Highly intelligent, a fossil collector and paleontologist at the beginning of a century marked for tremendous advances in the practice and philosophy of science, she was royally screwed over from the beginning. She had three strikes against her—she was poor, a religious minority, and (worst of all) a woman. She was officially shunned by the British scientific establishment even though she had discovered the world's first correctly identified ichthyosaur skeleton when she was only 12. Soon, geologists and paleontologists across the Western world knew her by reputation despite receiving almost no formal education and barely having enough money for journal subscriptions. She died in 1847 of breast cancer. She received an eulogy from the Geographical Society of London (where women weren't admitted until 1904), a glowing article by Charles Dickens in 1865, and a 2010 mention by the Royal Society as one of the 10 British women having the greatest impact on history. And there was a tongue-twister about her day-to-day business of selling marine fossils. We know it better as She sells sea shells down by the sea shore.
ABU L-HASAN 'ALI IBN NAFI' (ZIRYAB)
One of the most significant people in Islamic culture remains nearly anonymous in European history even though he single-handedly set the groundwork for traditional Spanish music. Ziryab was a highly educated North African slave in the approximate year of 800. In addition to his strong point of music, he invented numerous dyes and chemicals for clothing, makeup, and hygiene. He introduced the idea of seasonal fashions, came up with the structure of the traditional three-course meal consisting of soup, entrée, and dessert. He also popularized shaving and short haircuts as a way of beating the fierce Mediterranean heat. It's also said he invented the world's first underarm deodorant and an early type of toothpaste that was both effective and also had a pleasant taste.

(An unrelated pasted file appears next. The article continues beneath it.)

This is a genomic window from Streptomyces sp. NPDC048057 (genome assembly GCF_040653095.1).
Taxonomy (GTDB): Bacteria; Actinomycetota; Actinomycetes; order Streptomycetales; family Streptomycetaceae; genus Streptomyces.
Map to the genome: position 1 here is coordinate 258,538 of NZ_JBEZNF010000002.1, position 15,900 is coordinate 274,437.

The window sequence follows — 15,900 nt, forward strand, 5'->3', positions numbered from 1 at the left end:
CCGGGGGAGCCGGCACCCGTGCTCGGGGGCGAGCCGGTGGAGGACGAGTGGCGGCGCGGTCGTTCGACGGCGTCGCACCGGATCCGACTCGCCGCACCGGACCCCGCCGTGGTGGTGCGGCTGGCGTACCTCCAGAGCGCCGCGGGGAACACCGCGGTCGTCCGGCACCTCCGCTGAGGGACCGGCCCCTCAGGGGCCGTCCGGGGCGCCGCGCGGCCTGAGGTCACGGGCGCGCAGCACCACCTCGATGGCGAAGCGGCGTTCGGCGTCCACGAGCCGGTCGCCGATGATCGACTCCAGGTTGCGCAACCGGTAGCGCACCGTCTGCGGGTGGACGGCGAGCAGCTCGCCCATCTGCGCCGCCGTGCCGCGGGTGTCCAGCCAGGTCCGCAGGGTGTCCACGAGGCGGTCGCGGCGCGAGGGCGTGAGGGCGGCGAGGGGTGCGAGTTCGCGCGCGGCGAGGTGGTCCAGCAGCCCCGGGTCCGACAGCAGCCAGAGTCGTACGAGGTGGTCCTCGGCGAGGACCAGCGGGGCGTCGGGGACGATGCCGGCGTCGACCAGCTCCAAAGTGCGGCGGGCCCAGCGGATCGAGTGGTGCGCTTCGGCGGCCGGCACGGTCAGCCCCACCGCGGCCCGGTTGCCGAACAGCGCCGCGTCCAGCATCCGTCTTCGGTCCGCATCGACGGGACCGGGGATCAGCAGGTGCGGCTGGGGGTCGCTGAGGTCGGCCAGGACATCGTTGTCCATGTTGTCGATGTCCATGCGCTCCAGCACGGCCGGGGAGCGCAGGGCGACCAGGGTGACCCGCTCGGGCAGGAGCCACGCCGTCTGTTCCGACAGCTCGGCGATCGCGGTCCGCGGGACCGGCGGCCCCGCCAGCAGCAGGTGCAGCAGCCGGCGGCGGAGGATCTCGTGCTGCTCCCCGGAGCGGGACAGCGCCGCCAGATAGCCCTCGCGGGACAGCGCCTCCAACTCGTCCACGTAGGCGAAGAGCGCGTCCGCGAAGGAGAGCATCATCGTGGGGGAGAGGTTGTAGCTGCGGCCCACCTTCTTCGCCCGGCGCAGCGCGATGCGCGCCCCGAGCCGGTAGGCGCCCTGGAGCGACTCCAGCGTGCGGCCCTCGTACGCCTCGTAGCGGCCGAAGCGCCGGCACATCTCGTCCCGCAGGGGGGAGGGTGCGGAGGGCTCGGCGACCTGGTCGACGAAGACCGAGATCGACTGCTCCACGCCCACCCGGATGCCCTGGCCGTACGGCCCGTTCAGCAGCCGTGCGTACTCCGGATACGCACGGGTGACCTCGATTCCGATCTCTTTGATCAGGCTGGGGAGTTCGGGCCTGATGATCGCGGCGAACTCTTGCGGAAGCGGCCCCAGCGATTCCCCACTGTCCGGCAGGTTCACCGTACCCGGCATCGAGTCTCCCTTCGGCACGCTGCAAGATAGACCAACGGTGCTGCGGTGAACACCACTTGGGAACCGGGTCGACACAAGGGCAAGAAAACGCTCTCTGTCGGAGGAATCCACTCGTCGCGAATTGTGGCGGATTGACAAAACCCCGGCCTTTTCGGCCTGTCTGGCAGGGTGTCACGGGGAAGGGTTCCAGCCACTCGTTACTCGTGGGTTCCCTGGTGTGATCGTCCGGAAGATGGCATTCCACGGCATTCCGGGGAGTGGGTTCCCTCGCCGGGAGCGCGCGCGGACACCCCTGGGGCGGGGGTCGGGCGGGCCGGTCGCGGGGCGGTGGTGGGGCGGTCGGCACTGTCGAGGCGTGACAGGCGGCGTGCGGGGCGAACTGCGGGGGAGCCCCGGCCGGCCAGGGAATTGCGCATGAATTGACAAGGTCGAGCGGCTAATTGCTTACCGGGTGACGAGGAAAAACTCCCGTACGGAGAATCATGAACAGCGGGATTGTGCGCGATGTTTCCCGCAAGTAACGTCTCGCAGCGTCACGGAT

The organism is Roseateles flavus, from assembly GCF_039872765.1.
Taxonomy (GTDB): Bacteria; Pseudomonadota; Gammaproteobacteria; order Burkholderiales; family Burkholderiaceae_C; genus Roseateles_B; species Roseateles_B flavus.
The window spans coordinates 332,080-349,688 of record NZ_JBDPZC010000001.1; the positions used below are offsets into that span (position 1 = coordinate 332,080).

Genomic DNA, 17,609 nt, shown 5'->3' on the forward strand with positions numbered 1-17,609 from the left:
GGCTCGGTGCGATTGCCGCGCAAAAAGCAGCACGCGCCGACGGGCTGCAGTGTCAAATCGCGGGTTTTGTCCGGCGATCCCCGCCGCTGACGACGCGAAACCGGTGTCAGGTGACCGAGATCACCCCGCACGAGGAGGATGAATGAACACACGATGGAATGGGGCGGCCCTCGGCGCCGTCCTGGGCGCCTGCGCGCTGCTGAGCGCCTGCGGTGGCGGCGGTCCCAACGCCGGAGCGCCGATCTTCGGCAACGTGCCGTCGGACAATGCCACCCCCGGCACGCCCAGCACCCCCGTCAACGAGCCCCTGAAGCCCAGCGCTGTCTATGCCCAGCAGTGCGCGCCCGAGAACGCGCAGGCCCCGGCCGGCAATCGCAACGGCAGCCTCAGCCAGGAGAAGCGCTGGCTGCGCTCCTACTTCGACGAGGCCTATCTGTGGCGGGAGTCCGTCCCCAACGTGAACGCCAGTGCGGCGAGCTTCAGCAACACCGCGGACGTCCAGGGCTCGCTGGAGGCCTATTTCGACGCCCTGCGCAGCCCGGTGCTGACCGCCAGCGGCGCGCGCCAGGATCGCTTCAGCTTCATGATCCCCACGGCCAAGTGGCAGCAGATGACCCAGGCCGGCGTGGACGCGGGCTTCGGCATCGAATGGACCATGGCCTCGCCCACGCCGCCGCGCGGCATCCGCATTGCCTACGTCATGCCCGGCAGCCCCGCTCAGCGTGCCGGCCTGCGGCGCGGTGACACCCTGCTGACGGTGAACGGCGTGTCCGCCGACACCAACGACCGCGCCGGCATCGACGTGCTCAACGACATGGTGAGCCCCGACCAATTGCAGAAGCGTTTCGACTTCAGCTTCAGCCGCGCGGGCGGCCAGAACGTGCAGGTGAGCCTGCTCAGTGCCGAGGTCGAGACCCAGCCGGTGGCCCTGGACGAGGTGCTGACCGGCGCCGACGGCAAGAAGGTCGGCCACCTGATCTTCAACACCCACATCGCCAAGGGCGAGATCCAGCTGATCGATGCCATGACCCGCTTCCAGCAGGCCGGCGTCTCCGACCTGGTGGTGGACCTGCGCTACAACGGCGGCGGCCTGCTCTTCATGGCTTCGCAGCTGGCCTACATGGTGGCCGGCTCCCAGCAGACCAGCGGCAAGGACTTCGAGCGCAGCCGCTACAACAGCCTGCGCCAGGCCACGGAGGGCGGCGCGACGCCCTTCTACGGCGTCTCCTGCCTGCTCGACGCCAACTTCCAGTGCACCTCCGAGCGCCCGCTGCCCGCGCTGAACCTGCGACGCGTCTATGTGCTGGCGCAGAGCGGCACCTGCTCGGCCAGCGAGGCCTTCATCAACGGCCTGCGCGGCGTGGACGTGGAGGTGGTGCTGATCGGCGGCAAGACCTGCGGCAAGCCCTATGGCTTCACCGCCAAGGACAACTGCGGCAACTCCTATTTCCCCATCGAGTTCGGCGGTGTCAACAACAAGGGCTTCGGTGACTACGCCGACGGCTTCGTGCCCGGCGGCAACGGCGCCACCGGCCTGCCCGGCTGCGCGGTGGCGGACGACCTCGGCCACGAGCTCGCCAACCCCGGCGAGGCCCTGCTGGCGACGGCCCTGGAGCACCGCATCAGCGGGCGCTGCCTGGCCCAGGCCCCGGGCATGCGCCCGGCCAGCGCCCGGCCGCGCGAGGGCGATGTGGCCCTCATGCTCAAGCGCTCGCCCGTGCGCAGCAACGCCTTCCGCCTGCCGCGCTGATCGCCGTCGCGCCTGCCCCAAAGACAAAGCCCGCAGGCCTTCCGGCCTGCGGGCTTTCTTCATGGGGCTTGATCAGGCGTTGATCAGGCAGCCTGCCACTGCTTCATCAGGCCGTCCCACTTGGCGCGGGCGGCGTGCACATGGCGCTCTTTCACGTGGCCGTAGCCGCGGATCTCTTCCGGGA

LA MALINCHE/DONA MARINA
Dona Marina (as the Spanish called her) was 1 of 20 slave women given to the Spanish as the spoils of battle in 16th century Mexico. Her skill with languages made her far more valuable than merely being Cortes' mistress. She was instrumental to the small Spanish army's eventual victory by interpreting intelligence information and cultivating allies among the many tribes fed up with being kicked around by the Aztecs. She's a controversial figure today. Some argue that she was working in the best interests of her native people by aiding the Europeans and convincing Cortes to be more humane than he might have been. Others think she was a traitor and her name is almost a curse. Either way, without her the Cortes expedition might not have succeeded and history would have been changed forever.
Vasili got his start in the Soviet Navy at the tail end of World War II and worked his way up through the ranks where he became the executive officer on the Soviet Navy's hotel class nuclear submarine K-19. From there, he was dispatched to the Caribbean to command a group of 4 nuke-armed Foxtrot-class patrol subs. And it was there that he made a decision that literally had a life and death impact on the future of the world. He found himself in a sticky situation as his Foxtrot came under what seemed very much like an American attack (The US Navy saying it was only dropping practice depth charges in an ill-considered attempt to force the sub to the surface). The Soviet sub's captain and political officer both demanded that they retaliate with nuclear torpedoes. They hadn't had any contact with Moscow in days and didn't know if World War III had actually started or would start as soon as they fired back. Vasili refused to authorize the launch. The sub eventually surfaced and scampered away from the American task force with no further interaction. Vasili advanced to vice-admiral, retired, and died in 1998. It was 4 years later when former NSA head, Thomas Blanton, called him "the guy who saved the world."